February’s skies shine with Orion, a harmless comet, and an extra day of stargazing

February 1 through 29 Orion, the Hunter dominates the night sky
February 14 Comet C/2021 S3 (PanSTARRS) closest approach to the sun
February 24 Full Snow Moon
February 29 Leap Day

February brings with it weather-forecasting rodents and romance, but a Valentine’s Day comet and Leap Day makes February 2024 even more exciting. The shortest month of every year has a few solid opportunities for looking up at the night sky and catching unique celestial bodies. If you’re in the Northern Hemisphere, that winter chill makes the sky a little easier to see due to  colder and less-hazy air. Here are some of the cosmic events to keep your eye on with your Valentine (or groundhog).

[Related: Why we turn stars into constellations.]

February 1 through 29–Orion, the Hunter dominates the night sky

One of the brightest constellations in the sky will be dominant this month. Orion, the Hunter will be most visible in the sky towards the south after midnight local time. It’s best to look for the three stars that make up Orion’s Belt. These three stars form a straight line at the midsection of the Hunter. 

Over a dozen stars make up this constellation, but there are two particularly bright spots named Betelgeuse and Rigel. The red supergiant Betelgeuse shines on Orion’s right shoulder. Betelgeuse is only about 10 million years old, making it a baby compared to our nearly 5 billion-year old sun. The constellation’s brightest star is the blue supergiant Rigel, located towards The Hunter’s left foot. Rigel is about 8 million years old and is 36,000 degrees Fahrenheit at its surface.

February 14–Comet C/2021 S3 (PanSTARRS) closest approach to the sun

This comet C/2021 S3 (PanSTARRS) will reach its closest point to the sun–or perihelion–on Valentine’s Day. It will shine at very bright magnitude (7.3), it should be fairly visible if it’s a clear night. If you are in the northeastern United States, look towards the southeastern horizon at least two hours before dawn. The comet will reach its closest (but not dangerous) approach to Earth this year on March 14th.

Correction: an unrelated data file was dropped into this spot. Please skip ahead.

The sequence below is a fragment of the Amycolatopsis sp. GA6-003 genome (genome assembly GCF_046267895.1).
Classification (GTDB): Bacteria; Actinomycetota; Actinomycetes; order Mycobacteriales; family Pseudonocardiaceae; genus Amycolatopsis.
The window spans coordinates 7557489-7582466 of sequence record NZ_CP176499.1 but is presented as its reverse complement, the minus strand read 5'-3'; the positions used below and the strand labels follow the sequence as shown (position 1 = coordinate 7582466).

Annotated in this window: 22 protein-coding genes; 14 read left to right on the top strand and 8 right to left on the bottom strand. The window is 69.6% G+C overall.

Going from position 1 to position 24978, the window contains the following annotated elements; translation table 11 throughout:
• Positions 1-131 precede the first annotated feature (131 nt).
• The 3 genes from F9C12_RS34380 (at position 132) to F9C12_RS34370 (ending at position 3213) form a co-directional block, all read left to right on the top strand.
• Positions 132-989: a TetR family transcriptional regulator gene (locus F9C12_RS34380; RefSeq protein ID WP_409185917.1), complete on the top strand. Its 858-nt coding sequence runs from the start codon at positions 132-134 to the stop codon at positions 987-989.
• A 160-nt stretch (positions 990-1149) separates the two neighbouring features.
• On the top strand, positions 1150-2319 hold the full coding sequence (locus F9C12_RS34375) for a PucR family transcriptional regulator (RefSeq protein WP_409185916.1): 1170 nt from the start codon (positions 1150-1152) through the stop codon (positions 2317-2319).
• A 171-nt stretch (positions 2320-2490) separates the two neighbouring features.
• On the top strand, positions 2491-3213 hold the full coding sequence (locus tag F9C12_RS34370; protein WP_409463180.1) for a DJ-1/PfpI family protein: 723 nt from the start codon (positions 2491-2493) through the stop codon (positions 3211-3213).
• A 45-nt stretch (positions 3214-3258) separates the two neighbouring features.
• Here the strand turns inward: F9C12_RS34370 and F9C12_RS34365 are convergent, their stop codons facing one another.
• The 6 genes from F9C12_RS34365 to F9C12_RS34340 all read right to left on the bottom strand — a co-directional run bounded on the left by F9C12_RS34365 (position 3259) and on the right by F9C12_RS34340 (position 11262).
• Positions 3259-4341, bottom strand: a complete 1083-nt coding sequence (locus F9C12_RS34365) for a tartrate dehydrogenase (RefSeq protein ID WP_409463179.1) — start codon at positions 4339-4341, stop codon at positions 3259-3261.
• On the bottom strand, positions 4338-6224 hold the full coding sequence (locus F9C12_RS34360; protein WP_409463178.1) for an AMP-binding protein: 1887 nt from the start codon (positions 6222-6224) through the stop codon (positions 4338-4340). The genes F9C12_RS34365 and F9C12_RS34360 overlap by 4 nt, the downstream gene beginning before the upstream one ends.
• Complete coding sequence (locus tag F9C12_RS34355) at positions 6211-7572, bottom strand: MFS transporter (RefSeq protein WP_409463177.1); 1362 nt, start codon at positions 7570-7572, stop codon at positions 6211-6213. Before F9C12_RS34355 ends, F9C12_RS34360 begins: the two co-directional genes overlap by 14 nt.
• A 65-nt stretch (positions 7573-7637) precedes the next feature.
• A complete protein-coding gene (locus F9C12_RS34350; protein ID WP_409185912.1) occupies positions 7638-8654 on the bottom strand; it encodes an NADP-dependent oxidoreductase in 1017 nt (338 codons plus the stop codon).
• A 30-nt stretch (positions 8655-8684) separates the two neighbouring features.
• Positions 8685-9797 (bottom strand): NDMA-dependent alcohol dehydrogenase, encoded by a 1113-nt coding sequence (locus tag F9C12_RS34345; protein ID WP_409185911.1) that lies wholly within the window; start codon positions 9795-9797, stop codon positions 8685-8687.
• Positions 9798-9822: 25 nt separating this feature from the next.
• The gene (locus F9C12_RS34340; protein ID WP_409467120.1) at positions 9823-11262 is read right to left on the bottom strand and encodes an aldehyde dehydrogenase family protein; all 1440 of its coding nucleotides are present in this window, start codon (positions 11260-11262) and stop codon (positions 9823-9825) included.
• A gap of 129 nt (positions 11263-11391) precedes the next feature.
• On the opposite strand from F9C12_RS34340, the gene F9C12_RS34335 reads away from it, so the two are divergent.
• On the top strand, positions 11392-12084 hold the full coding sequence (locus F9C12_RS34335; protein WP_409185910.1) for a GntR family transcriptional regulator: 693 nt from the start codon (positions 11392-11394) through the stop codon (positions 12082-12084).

[Related: Why leap years exist.]

February 24–Full Snow Moon

February’s full moon will reach its peak illumination at 7:30 a.m. EST on Saturday, February 24. It will still appear full Friday night. It will drift above the horizon towards the east around sunset and should reach its highest point in the sky at about midnight on Saturday.

The name snow moon is pretty straightforward, as February is known for heavy snowfall. It is also called the When the Bear Cubs are Born Moon or Makoonsag-gaa-nitaawaadi-giizis in Anishinaabemowin (Ojibwe), Midwinter Moon, or Tsha’tekohselha in Oneida, and the Little Sister of the Waning Moon or Tahch’awɛka Tehekuma in Tunica.

February 29–Leap Day

It’s not something you can see from Earth, but Leap Day is technically an astronomical event. 

It takes our planet about 365.2422 days to make one complete revolution around the sun. That means there are about six extra hours in every year that are not included in the calendar year. So every four years, we have 24 extra hours to add to the calendar at the end of February. If there was no Leap Day, annual events including the summer and winter solstices or vernal and autumnal equinoxes would shift around to later in the year. According to NASA, it would take only 100 years for the summer to start in mid-July instead of June. 

The same skygazing rules that apply to pretty much all star gazing activities are key this month: Go to a dark spot away from the lights of a city or town and let your eyes adjust to the darkness for about a half an hour.

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